ESA’s Biomass mission addresses one of the most fundamental components in the Earth system: the status and dynamics of tropical forests. By absorbing and storing large amounts of atmospheric carbon dioxide, forests are one of the planet's first lines of defence against climate change. Knowing the amount of carbon bound up in forest biomass will sharpen our understanding of climate change and its likely effects on the global carbon cycle.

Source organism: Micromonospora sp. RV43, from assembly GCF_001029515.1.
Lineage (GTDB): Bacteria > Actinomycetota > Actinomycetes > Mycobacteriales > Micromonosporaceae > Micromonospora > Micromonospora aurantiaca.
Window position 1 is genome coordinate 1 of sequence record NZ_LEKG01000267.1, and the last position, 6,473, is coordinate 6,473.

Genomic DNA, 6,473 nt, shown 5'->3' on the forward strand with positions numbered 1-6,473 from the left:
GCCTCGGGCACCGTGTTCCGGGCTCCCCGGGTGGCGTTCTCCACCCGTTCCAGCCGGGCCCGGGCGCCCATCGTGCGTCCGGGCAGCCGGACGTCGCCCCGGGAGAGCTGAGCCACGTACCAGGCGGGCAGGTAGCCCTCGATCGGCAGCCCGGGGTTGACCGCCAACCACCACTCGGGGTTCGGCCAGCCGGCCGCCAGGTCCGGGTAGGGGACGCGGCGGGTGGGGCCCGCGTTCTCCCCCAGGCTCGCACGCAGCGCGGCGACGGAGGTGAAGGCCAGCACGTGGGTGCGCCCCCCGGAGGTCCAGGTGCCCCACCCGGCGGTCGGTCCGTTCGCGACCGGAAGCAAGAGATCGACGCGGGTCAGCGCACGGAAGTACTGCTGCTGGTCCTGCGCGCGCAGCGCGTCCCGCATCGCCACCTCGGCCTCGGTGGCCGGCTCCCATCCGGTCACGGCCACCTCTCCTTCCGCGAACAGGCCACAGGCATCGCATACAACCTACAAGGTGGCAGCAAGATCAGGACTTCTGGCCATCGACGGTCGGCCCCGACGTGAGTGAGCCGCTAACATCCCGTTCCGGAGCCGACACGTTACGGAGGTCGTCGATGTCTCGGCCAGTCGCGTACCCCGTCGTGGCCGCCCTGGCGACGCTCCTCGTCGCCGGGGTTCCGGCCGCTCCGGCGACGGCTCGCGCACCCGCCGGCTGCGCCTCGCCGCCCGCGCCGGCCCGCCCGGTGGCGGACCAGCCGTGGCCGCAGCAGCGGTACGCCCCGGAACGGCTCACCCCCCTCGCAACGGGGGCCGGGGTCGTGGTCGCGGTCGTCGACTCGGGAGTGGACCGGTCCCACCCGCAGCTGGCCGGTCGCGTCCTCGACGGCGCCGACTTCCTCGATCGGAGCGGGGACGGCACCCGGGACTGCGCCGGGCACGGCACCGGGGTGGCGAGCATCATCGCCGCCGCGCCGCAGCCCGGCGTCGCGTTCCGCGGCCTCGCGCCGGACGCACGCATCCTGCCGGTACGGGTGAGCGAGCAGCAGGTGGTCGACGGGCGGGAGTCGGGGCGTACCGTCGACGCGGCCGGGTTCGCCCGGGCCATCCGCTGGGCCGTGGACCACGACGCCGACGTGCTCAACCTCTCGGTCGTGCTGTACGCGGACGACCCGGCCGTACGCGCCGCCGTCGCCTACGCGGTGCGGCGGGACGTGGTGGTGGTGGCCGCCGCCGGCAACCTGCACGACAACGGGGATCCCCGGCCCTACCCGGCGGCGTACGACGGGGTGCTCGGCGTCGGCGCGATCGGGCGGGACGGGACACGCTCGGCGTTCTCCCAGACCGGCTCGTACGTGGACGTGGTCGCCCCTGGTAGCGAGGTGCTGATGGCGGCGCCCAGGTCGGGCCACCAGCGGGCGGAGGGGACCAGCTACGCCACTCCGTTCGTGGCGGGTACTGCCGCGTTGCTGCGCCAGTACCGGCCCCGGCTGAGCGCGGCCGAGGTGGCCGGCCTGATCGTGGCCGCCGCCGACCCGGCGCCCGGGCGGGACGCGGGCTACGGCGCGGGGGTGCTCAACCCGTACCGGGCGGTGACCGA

While other satellites can measure how much of Earth’s surface is covered by trees, the Biomass mission takes forest counting to a new level by using a type of instrument that has never before been flown in space: a ‘P-band’ synthetic aperture radar. P-band is the longest radar wavelength available to Earth observation. From over 650 km above, it will be able to ‘see’ through the leafy forest canopy and measure the height of forest. This information that can be used to work out how much biomass – a proxy for carbon – is being stored in forests.